I hope you’re staying safe and well! 🙂
I recently attended a session online which discussed journaling and I thought it would be nice to share what I learned 🙂
Journaling can help us in so many different ways! It is like having a best friend who is ALWAYS there and helps you to release your thoughts from your mind onto paper – psychologists call this externalisation which supports our mental wellbeing and relieves stress. Writing has also been proven to help us understand as it activates the reticular activating system so we process the information and can remain focused, which is why we write for our university studies.
I first started journaling to help improve my mental health. I bought the book The Magic by Rhonda Byrne, which inspired and gave me a model to practise gratitude. I have found it extremely helpful and enjoyable, it has genuinely made me feel so much better and I’ve even started writing other experiences in my book as well, such as advice from therapy sessions, to-do lists and general notes.
Don’t make this a chore!
You can really benefit from journaling, especially if you enjoy it. Here are some top tips:
- Use different colored pens
- Decorate your book
- Don’t overthink, just write what you want to write rather than what you think you NEED to write (just write whatever is on your mind) – I tend to write to-do lists, gratitude lists, positive affirmations, notes for appointments, my prayers to the universe, my goals
- Have a writing space so that you can feel comfortable and relaxed (my writing space is my bed)
- Do what works for you, there is no correct way of journaling. The whole point is to make your mind clearer and make you feel better.
- Set a time to write so that you make it a habit – you will feel so much better when you are consistent.
- “The only time I have is the time I make” – Jane Westergaard
How to free the mind in order to start writing
If you are struggling to know what to write, it is called ‘Writer’s Block’. It happens a lot when students need to start writing their assignments. In order to overcome this, you need to write something, even if it’s random words, because it will snowball into sentences. Bolton and Delderfield (2018) talk about ‘Trying the six-minute write’. This is where you time yourself for 6 minutes and you write whatever is in your mind, no matter what it is (don’t worry about grammar or punctuation and don’t stop, just keep going). This will help unblock your mind. Imagine someone asking you “what’s on your mind?” and write about that.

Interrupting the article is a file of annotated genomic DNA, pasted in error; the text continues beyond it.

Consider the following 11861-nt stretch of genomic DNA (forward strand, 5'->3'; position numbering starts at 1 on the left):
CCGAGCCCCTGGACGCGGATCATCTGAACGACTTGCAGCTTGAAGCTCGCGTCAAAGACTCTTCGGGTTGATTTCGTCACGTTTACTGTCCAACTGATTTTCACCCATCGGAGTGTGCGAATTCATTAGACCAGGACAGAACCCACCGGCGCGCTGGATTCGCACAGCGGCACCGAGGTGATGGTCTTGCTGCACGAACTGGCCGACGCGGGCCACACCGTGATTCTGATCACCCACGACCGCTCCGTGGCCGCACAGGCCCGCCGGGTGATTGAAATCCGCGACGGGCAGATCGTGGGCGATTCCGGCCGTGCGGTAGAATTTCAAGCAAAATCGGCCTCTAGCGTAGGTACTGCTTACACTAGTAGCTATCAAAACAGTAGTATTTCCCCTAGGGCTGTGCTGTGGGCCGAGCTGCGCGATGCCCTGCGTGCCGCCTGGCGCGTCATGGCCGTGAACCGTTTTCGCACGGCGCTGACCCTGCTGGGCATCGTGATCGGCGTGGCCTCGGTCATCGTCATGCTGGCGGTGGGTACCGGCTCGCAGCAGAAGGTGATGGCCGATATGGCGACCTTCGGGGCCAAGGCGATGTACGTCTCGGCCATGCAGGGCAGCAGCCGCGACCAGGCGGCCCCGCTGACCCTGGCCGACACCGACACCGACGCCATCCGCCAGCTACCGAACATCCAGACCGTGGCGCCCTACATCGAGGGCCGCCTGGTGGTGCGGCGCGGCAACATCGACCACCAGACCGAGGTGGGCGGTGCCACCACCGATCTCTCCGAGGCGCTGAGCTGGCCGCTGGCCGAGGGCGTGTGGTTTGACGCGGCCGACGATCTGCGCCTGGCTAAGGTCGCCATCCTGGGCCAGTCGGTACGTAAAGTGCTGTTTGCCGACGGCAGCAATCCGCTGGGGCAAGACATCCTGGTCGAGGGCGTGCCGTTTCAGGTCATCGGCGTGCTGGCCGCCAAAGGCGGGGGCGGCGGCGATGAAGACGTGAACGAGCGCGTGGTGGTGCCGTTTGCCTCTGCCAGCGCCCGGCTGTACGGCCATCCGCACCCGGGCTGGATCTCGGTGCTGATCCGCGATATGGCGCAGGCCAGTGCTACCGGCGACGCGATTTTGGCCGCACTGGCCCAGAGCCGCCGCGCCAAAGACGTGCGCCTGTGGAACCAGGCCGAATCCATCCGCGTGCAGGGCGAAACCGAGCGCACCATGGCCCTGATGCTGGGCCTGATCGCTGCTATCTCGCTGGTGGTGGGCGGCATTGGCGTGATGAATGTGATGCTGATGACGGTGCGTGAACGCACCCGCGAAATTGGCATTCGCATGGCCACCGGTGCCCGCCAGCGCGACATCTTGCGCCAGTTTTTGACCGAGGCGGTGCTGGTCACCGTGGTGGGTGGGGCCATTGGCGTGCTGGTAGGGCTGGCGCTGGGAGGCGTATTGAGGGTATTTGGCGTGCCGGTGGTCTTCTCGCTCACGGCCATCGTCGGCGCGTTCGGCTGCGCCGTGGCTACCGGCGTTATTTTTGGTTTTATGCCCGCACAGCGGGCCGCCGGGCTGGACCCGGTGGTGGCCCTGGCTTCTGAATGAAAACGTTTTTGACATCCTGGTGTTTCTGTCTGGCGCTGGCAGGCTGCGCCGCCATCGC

Journaling can help you when you need to write a personal statement or when you get asked questions at interviews. Personally, journaling about my work experiences will really help me in the future because I now need to update my CV and I’m struggling to remember everything that I’ve done. Also, if someone was to ask me to draw upon experience during an interview, I would have to really think hard to remember good situations (our minds tend to remember negative experiences more easily than good experiences). Therefore, whenever something good has happened at your place of work or you have discovered a new interest/passion, writing it down will for sure help you in your future careers!
Is journaling right for you?
The greatest advice to answer this question is “give it a proper go!” For example, try writing in your journal for 15 minutes twice a week and see if it has helped you. It is important that your do what works for you. You can try different ways of journaling such as using photographs, drawing/sketching, bulletpoints, audio recordings, Snapchatting your friends or saving a video of what has happened in your day. There has been interesting research done which proves that writing by hand enables you to process what you write more than if you were to type it (because typing is a lot faster). If you are writing by hand in a lecture theatre when your lecturer is talking, you will use a different part of your brain to process what the lecturer is saying more, so that you can summarise what they have said (whereas if you were to type up what they have said, you will most likely just type every single word they say).
Discover what works for you. If journaling doesn’t help you, you could try painting, drawing and other techniques.
Journaling with dyslexia
When I was in this session online, one of the viewers mentioned that they had dyslexia and often felt bad about themselves for making mistakes in their writing and they found it difficult. The advice given was to do journaling little and often rather than forcing yourself to write for a set time. If journaling feels like a struggle for you, it is important to discover what makes you feel good, so you could try the other methods suggested above like drawing, etc. Also remember, this writing is just for you, nobody else will be reading over it so if it is helpful to you, do not worry about spelling mistakes, grammar etc. – this is purely for your benefit.
I hope this has inspired you to journal!
Thanks for reading!